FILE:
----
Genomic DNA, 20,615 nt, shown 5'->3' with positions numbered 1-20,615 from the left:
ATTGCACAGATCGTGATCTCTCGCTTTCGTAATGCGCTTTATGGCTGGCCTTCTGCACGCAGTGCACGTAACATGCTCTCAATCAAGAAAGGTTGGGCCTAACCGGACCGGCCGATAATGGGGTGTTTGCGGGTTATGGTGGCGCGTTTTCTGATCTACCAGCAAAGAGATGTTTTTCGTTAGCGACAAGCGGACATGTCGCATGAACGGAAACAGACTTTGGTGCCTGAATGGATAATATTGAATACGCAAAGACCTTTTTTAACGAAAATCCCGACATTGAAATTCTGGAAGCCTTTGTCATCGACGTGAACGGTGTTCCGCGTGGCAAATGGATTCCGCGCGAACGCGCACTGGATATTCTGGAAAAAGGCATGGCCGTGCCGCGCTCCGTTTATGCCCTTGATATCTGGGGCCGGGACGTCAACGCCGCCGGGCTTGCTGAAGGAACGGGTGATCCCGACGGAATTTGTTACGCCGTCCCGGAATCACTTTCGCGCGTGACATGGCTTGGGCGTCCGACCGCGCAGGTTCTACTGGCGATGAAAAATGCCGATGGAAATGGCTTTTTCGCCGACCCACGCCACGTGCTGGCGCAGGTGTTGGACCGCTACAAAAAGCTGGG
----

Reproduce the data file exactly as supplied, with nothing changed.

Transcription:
Genomic DNA, 20,615 nt, shown 5'->3' with positions numbered 1-20,615 from the left:
ATTGCACAGATCGTGATCTCTCGCTTTCGTAATGCGCTTTATGGCTGGCCTTCTGCACGCAGTGCACGTAACATGCTCTCAATCAAGAAAGGTTGGGCCTAACCGGACCGGCCGATAATGGGGTGTTTGCGGGTTATGGTGGCGCGTTTTCTGATCTACCAGCAAAGAGATGTTTTTCGTTAGCGACAAGCGGACATGTCGCATGAACGGAAACAGACTTTGGTGCCTGAATGGATAATATTGAATACGCAAAGACCTTTTTTAACGAAAATCCCGACATTGAAATTCTGGAAGCCTTTGTCATCGACGTGAACGGTGTTCCGCGTGGCAAATGGATTCCGCGCGAACGCGCACTGGATATTCTGGAAAAAGGCATGGCCGTGCCGCGCTCCGTTTATGCCCTTGATATCTGGGGCCGGGACGTCAACGCCGCCGGGCTTGCTGAAGGAACGGGTGATCCCGACGGAATTTGTTACGCCGTCCCGGAATCACTTTCGCGCGTGACATGGCTTGGGCGTCCGACCGCGCAGGTTCTACTGGCGATGAAAAATGCCGATGGAAATGGCTTTTTCGCCGACCCACGCCACGTGCTGGCGCAGGTGTTGGACCGCTACAAAAAGCTGGG